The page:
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2 Resurrection and Life Heaven and Hell

2 Resurrection and Life Heaven and Hell

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Published by Jay Winters
The second in a five week Bible study on the Resurrection and our hopes as Christians after our mortal lives
The second in a five week Bible study on the Resurrection and our hopes as Christians after our mortal lives

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Published by: Jay Winters on Sep 01, 2011
Copyright:Attribution Non-commercial


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Resurrection and Life
Heaven andHell
Final destination
In George Bernard Shaw’s play, “Man and Superman,” there is ascene called “Don Juan in Hell”, where we see Don Juan having aconversation with the Devil and Don Juan’s traditional loveinterest, Donna Ana. One of the things that comes up their discussion is if it is better to be in hell, which is not nice to be inbut has “the right kind of company” or if it is better to be in heavenwhich is nice, but the people you’re there with a dreadfully boringgoody-two-shoe types. It all begs the question of who we think isgoing to be with us in heaven.
Read Matthew 25:31-46
Who goes to heaven? Who goes to hell?
The Bible uses 2 concepts that often get lumped into the sameEnglish category of Hell. The first of those is the Hebrew word“She’ol”, translated into Greek as “Hades”. The second is theHebrew word “G’hinom”, translated into Greek as “Gehenna”.Surprisingly, neither of these words are as clear as some of theother language in the Bible that doesn’t get translated into theEnglish word “hell”, such as “the second death.” (read Rev. 20:6-14)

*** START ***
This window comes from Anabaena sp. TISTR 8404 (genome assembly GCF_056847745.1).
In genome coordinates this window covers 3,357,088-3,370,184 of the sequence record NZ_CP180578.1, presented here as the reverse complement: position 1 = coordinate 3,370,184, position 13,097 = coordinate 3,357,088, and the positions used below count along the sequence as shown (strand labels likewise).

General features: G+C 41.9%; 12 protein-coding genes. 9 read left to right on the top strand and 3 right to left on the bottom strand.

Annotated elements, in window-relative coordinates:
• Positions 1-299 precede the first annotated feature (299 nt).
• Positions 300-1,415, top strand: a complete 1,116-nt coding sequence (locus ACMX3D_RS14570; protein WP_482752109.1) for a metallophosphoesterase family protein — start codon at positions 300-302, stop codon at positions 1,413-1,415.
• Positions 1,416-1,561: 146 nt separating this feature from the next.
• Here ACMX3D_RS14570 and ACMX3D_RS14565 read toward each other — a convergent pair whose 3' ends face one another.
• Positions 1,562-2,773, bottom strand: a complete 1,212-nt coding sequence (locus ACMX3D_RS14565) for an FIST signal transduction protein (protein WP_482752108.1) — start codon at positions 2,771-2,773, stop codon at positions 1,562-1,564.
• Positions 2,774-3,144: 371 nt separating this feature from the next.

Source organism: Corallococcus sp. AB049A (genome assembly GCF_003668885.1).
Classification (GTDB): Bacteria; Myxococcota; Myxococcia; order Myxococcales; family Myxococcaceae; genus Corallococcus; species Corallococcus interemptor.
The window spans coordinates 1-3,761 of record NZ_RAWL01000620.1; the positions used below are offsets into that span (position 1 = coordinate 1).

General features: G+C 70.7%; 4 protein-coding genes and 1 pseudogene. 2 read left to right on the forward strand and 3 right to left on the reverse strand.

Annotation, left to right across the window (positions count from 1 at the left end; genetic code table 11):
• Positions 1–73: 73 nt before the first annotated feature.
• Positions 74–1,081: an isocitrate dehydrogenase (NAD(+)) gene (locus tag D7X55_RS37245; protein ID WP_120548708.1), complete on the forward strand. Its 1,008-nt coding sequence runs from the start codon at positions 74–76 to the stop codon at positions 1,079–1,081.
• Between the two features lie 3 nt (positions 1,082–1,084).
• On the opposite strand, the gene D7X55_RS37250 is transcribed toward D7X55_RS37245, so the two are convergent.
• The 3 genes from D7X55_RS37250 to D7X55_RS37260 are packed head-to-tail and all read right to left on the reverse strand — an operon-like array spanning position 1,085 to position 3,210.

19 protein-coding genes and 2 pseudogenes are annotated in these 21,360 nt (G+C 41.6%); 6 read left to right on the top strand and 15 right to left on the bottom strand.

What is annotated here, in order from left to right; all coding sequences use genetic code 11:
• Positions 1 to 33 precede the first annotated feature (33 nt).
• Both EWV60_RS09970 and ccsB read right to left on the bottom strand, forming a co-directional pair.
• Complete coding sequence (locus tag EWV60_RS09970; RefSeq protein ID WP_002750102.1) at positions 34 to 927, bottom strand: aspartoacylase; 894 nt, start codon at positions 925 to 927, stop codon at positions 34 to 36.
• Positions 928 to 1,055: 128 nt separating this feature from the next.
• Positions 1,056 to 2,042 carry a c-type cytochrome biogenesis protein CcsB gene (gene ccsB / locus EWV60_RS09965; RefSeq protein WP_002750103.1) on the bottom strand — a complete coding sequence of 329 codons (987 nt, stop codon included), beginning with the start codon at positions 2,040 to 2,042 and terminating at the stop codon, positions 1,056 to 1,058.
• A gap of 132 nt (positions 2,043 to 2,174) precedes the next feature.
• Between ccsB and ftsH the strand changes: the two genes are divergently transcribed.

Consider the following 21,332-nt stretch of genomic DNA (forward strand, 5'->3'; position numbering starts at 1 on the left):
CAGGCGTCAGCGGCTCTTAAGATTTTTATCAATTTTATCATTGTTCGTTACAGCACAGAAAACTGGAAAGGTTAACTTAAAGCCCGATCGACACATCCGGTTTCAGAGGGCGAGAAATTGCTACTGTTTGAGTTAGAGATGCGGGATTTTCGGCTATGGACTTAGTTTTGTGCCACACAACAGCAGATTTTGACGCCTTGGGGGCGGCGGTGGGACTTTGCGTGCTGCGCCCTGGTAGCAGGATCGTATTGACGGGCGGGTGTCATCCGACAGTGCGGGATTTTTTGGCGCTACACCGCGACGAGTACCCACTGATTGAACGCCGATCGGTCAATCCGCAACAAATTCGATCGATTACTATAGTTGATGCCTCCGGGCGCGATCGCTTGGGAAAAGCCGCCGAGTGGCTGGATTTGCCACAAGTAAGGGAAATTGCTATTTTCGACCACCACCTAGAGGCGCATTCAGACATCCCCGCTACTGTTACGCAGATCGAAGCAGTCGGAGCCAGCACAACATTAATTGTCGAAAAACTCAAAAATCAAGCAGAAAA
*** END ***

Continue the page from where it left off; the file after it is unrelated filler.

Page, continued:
The Hebrew concept “She’ol” is really more like “the place of thedead.” It is not value specific, everyone ends up there it seemsfrom David to Jonah to evil people. When translated into Greek inthe New Testament, it seems to take on the characteristic of beingthe place of God’s enemy (Matt 16:18, throughout Revelation).The other word for hell, “G’hinom” is actually a place outside of Jerusalem. It’s a garbage dump where trash is burned and isJesus’ favorite use of “hell”. It is with this word where we get thepicture of hell being a “fiery place” and lasting forever. (readMatthew 5:22-30)Revelation never uses the word “G’hinom”, but replaces it with theconcept of “the second death” – which is a sort of blending or combination of She’ol’s “place of the dead” concept and G’hinom’s“place of everlasting torment.”
Use of “she’ol” in Hebrew OT – over 60 times. Use of “Hades” in Greek NT – 10 times.
Use of “G’hinom” in Hebrew OT – 13. Use of “Gehenna” inGreek NT – 11 times.
Use of “second death” in Revelation (only used inRevelation) – 4 times.To make things even more confusing, a well meaning poet fromItaly named Dante Alighieri confused us even more with his book“The Divine Comedy” where he blended Christian, Jewish, andRoman ideas about Hell together in two of that book’s volumes,“Inferno” and “Purgatorio”. Unfortunately, when people thinkabout hell, they think about it more in terms of Dante than they doof even what Jesus has to say about the place.
What are the common ideas that you see in our cultureabout hell and where do you think they come from?
Our word “heaven” is the translation of the Hebrew word for sky,“Shama’im”. It is mentioned as a partner to earth in Genesis 1:1,and is one of the first things to get created and named by God(Genesis 1:8).

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